Table 8 shows the compositions of sludge from the WWTPRs. The Fe and Ni concentrations of the sludge used in this study were similar to those in the sludges from WWTPRs B to E and to the average for sludge from 66 WWTPRs in Japan (Ministry of Agriculture Forestry & Fisheries 2017). This suggests that the conclusion from this study – that a sufficient amount of Fe and Ni was supplied by the sludge – would be a generally acceptable assumption for WWTPRs in Japan.

Table 8

Compositions of sludges from WWTPRs

This studyPlant BPlant CPlant DPlant EAverage in Japan
TS (mg/L) 16,200 14,000 19,100 26,700 16,200 18,900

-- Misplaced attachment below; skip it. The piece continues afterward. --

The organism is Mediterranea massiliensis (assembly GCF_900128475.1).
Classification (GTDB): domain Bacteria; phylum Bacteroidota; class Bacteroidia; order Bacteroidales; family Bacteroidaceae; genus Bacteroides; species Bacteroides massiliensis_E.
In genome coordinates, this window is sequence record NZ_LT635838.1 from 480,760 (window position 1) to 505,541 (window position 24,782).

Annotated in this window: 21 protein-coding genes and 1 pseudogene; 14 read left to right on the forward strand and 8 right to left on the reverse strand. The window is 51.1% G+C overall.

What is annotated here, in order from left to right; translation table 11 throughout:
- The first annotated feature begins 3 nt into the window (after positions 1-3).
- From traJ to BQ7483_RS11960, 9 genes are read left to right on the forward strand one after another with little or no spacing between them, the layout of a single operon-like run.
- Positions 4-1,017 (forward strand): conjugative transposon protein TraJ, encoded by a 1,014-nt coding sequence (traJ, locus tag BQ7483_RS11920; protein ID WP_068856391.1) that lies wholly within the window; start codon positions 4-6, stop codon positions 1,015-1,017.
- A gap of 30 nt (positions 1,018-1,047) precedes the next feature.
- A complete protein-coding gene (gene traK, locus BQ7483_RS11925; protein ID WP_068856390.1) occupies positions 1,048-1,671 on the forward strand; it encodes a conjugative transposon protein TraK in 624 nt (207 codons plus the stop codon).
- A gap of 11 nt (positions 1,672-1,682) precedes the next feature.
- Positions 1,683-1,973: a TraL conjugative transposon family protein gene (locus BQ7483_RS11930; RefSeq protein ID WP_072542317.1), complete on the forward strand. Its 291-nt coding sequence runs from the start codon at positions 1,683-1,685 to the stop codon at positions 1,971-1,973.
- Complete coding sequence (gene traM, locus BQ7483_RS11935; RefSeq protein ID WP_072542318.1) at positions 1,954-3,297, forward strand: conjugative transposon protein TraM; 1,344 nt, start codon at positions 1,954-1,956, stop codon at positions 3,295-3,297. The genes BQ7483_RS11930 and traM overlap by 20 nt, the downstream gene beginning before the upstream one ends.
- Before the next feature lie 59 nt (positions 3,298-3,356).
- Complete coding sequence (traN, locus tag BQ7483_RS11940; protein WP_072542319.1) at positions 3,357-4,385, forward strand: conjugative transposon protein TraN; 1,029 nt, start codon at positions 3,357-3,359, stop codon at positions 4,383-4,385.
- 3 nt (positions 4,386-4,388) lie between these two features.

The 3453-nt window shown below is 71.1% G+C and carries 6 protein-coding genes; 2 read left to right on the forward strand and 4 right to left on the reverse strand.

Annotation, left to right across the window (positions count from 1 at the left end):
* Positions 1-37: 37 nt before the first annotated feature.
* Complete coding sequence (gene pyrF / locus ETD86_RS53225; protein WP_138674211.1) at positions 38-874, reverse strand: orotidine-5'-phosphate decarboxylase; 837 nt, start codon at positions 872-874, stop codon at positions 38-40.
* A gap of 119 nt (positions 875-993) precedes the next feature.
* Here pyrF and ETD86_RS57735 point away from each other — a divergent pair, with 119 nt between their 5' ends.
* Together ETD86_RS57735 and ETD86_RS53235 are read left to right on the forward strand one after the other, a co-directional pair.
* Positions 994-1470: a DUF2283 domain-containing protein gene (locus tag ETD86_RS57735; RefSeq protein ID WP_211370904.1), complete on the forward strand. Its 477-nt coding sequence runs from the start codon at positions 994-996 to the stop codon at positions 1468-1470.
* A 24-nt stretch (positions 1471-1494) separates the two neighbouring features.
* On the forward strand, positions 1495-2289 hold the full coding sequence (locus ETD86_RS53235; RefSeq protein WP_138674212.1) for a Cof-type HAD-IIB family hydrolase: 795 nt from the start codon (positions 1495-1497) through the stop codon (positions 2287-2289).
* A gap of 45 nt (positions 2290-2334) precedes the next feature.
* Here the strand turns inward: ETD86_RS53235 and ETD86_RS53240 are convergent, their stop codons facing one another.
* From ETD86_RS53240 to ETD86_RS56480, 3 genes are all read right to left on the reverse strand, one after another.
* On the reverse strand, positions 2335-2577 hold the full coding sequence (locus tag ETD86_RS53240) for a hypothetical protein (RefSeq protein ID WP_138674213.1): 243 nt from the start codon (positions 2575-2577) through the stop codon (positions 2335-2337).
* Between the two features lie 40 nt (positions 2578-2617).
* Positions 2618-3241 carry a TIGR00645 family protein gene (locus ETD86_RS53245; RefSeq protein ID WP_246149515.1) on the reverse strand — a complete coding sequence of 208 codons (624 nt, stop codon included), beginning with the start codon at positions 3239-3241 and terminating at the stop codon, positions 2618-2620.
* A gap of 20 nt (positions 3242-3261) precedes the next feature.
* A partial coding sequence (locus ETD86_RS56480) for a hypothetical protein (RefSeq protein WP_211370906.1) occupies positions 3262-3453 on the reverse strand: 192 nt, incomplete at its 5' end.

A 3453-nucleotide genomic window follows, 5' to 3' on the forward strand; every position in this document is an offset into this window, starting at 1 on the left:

VS (mg/L) 13,100 11,100 15,900 22,100 12,600 14,500 
CODcr (mg/L) 17,400 13,600 20,700 30,900 16,400 – 
Fe (mg/L) 139 220 80.5 165 359 112 
Co (mg/L) 0.02 0.02 0.05 0.06 0.03 – 
Ni (mg/L) 0.21 0.31 0.60 0.71 0.24 0.32 
This studyPlant BPlant CPlant DPlant EAverage in Japan
TS (mg/L) 16,200 14,000 19,100 26,700 16,200 18,900 
VS (mg/L) 13,100 11,100 15,900 22,100 12,600 14,500 
CODcr (mg/L) 17,400 13,600 20,700 30,900 16,400 – 
Fe (mg/L) 139 220 80.5 165 359 112 
Co (mg/L) 0.02 0.02 0.05 0.06 0.03 – 
Ni (mg/L) 0.21 0.31 0.60 0.71 0.24 0.32 

However, the Co concentrations of sludges from WWTPRs B to E were low, similar to that from the sludge used in this study. In addition, the Co concentration was approximately one-tenth of the amount required. This showed that a sufficient amount of Co could not be supplied by increasing the sludge ratio in the feedstock, and the addition of Co would be required for stable co-digestion of sludge from WWTPRs and food waste in Japan.